Inflation kills global economic recovery


This week, Ned Davis Research published a note titled “Growth Turns Out To Be Transient – Inflation Is Stickier”.

There are many factors that tell us that consumers and wages are being eaten away by inflation, causing the recovery to come to a screeching halt. Auto and new home sales have fallen, real personal disposable income has fallen, and real median wage growth is below inflation.

Policymakers pushed inflation at all costs with the most aggressive monetary policy in decades and it took a normal recovery after reopening to prove why inflation is still a monetary phenomenon: in 2020, the central banks of the G7 have increased the money supply well above demand and faster than since 2009. This has led to massive spikes in inflation in essential goods and services. The rhetoric of “transient” inflation and “supply chain disruptions” was quickly debunked. We have seen three impressions of the CPI (Consumer Price Index) after the so-called base effect ends and prices continue to rise. In addition, the price of raw materials with overcapacity has increased as fast as others. Inflation is always more money in search of scarce assets and this is the reason why we see shipping or aluminum reaching historic highs when there is sufficient capacity in the segment, even excessive capacity.

Monetary history shows that policymakers always use the same excuses when it comes to printing money and money mismanagement: first, say there is no inflation, second, say it is transient, third, blame businesses, fourth, blame consumers for overspending, and finally present themselves as the “solution” with price controls, which end up devastating the economy.

In the United States, median wage growth was more than offset by inflation, and in the eurozone, wage growth fell in July. In fact, the risk in the eurozone is higher as average hourly wages fell year-on-year in the second quarter.

Consumers see the prices of the goods and services they buy every day rising much faster than the official CPI shows, which in turn derails the economic recovery that was supposed to come from a market boom. unlikely consumption and an increase in services above. – Growth trend in 2021. None of these Keynesian miracles have happened.

As policymakers continue to implement massive financial crackdowns, the problem is likely to worsen in winter. No government or central bank appears willing to reduce the speed of fiscal or monetary imbalances because they benefit from rising inflation. Does anyone believe that there will be strong policies to reduce inflation from the same central banks that pushed trillions into the economy to attract inflation and from the same governments that would profit from it? inflation to dissolve some of their growing debt?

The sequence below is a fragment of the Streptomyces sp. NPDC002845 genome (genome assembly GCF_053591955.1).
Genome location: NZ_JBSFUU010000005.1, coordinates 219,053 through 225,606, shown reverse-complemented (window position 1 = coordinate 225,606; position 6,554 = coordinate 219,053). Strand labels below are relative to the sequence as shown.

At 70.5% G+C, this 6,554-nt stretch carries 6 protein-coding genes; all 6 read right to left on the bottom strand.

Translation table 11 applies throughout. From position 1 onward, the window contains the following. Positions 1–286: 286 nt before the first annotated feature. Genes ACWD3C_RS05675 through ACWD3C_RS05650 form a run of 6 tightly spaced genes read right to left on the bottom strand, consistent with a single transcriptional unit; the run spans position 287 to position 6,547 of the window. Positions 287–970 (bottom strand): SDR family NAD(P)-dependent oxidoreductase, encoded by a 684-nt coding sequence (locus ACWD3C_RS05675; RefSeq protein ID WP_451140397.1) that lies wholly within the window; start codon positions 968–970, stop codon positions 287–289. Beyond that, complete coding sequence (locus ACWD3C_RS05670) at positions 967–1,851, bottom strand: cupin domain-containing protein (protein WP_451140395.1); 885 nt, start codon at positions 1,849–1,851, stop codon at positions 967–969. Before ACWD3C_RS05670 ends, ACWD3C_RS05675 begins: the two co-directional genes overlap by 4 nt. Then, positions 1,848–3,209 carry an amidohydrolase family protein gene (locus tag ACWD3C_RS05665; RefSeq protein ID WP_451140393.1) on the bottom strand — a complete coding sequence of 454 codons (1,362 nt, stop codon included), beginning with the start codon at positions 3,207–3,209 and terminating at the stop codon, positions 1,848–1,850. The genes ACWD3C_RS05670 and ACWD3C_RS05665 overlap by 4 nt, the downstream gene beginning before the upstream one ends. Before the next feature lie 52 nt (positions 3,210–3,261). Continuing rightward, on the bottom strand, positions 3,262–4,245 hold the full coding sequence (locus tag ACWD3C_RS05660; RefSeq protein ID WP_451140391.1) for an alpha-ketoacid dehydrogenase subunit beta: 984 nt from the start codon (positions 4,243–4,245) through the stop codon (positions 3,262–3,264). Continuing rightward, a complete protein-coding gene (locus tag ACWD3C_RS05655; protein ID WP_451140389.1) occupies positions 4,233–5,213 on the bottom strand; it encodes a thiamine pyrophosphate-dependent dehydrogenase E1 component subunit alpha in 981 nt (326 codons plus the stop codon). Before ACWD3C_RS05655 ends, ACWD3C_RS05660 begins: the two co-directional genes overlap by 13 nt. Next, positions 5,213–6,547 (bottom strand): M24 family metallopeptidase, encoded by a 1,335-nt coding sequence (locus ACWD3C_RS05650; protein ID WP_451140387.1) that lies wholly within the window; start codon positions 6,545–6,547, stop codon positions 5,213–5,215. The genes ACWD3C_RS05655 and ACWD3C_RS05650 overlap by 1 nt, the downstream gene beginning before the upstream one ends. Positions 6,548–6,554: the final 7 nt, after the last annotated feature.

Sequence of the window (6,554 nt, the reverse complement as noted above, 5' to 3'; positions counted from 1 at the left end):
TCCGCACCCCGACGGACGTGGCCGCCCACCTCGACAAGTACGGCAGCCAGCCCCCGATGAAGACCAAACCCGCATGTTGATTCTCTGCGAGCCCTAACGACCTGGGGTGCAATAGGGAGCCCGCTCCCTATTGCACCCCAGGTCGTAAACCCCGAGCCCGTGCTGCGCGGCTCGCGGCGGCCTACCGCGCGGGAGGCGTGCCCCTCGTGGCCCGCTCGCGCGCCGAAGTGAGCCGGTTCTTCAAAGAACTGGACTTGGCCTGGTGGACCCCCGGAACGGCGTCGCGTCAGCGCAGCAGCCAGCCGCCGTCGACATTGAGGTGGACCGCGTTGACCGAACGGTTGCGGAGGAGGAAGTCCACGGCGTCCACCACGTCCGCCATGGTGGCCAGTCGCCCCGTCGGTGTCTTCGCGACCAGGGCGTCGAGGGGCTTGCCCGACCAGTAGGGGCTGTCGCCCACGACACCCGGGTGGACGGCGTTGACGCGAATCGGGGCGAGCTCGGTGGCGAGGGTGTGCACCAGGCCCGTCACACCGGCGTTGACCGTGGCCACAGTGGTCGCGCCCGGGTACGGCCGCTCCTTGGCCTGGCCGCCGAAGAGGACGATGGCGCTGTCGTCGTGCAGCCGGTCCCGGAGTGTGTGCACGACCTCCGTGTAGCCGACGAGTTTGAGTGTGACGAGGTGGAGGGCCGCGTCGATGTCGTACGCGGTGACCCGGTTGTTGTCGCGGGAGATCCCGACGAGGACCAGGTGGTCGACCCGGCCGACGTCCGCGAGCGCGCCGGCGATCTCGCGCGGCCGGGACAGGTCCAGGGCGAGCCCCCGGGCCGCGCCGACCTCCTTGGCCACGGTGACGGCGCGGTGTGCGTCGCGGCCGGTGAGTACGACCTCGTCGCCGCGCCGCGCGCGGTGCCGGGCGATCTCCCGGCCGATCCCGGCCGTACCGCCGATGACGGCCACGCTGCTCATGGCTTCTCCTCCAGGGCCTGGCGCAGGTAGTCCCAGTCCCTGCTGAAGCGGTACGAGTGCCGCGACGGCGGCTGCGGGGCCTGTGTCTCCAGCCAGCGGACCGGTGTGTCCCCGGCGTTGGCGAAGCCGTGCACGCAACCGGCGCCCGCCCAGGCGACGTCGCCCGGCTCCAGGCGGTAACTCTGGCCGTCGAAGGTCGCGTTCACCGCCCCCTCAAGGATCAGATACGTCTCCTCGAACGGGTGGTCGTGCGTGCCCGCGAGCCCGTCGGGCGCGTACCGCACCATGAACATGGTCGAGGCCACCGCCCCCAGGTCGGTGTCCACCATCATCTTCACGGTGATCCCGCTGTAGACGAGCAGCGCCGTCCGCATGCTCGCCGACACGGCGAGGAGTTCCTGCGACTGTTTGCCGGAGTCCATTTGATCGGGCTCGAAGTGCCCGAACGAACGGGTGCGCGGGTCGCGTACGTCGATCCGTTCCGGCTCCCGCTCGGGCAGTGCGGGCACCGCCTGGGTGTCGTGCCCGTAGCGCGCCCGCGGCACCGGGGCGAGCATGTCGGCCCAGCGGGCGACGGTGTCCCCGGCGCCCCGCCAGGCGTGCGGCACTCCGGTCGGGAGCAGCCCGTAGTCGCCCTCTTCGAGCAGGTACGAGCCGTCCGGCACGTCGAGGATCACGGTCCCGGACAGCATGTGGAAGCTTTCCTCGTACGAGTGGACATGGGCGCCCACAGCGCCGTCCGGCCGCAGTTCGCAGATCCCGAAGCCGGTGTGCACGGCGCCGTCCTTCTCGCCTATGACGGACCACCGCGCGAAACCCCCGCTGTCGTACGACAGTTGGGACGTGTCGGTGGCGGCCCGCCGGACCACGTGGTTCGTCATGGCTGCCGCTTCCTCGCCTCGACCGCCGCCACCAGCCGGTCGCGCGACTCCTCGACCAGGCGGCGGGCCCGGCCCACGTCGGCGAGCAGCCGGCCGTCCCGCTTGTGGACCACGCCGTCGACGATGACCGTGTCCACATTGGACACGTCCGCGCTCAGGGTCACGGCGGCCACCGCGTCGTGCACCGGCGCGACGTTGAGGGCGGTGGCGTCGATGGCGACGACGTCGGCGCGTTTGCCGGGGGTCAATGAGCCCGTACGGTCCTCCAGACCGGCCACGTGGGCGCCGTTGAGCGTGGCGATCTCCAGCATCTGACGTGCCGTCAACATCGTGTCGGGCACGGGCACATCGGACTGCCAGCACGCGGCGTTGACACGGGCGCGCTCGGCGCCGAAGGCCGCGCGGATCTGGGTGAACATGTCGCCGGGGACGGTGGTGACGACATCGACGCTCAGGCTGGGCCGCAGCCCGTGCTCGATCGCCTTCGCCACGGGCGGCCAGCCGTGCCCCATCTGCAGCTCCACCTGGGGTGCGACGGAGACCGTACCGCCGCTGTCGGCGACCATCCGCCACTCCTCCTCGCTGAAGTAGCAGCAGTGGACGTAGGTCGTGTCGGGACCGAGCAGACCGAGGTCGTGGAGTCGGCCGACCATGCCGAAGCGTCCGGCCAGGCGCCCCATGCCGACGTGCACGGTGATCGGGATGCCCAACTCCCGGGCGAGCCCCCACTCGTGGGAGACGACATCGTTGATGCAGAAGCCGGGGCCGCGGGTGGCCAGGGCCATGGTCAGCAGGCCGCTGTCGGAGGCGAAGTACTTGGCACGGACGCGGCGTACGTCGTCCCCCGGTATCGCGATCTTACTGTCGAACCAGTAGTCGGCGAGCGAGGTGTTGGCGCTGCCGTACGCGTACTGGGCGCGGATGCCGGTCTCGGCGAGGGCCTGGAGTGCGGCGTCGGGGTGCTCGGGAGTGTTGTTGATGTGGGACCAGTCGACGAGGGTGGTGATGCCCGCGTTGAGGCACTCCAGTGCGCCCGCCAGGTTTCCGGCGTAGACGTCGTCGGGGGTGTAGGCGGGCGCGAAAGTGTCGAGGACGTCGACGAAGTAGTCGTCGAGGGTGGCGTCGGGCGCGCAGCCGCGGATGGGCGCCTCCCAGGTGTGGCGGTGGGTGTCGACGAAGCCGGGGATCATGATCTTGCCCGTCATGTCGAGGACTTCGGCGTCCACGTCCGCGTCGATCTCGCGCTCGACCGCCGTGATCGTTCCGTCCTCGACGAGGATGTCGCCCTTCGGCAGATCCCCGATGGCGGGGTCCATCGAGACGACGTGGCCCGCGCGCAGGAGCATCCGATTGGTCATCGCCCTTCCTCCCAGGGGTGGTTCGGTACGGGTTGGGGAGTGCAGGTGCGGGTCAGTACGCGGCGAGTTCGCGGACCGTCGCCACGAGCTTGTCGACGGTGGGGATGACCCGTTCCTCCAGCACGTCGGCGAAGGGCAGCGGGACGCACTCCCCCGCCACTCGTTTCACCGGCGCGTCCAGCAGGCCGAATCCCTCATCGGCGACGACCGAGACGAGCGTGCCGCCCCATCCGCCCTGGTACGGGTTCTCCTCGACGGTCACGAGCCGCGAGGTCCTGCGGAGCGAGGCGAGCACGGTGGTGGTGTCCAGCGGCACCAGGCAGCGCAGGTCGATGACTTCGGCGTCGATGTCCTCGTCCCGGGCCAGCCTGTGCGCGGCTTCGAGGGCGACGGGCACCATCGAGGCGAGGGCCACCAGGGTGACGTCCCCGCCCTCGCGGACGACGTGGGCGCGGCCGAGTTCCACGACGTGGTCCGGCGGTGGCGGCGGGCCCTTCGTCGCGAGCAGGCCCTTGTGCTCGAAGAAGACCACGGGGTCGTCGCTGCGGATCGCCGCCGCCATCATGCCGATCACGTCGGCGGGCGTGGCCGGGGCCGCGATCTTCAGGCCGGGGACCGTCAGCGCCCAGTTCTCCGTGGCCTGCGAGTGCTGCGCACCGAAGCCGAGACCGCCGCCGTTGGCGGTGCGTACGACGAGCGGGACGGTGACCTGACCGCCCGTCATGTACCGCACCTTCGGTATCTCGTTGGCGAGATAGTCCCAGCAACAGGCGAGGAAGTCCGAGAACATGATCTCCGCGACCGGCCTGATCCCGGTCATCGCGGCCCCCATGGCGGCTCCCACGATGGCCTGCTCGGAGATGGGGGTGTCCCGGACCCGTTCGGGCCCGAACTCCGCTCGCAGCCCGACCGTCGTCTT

We are now at the stage where governments blame businesses. Biden blamed the rise in gas prices on “profiteers” and one of his top economic advisers at the National Economic Council, Brian Deese, said the prices of pork, chicken and beef had risen faster than the normal because four companies controlled the supply.

In Spain, the government blamed power producers for rising electricity prices due to rising CO2 costs – a tax that European governments will levy around € 20 billion in 2021 – as well as the government was actually taking advantage of rising CO2 prices and at the same time blaming companies for it. It was also part of the heated debate in Germany. Electricity prices have skyrocketed due to high natural gas and CO2 prices, and political parties have blamed speculation and power companies.

This is what is likely to intensify in the third trimester; Governments accuse corporations of being the source of the inflation that policymakers have fueled. Then, present itself as the solution and impose price controls, destroying the commercial fabric, especially small businesses.

Keynesian policies always destroy what they claim to protect. In this case, the middle classes, real wages and small businesses are wiped out by the inflationary tax and the increase in other taxes, as governments reap the benefits of inflationary policies increasing the size of the public sector, deficits and QE, and ultimately inflation and taxes.

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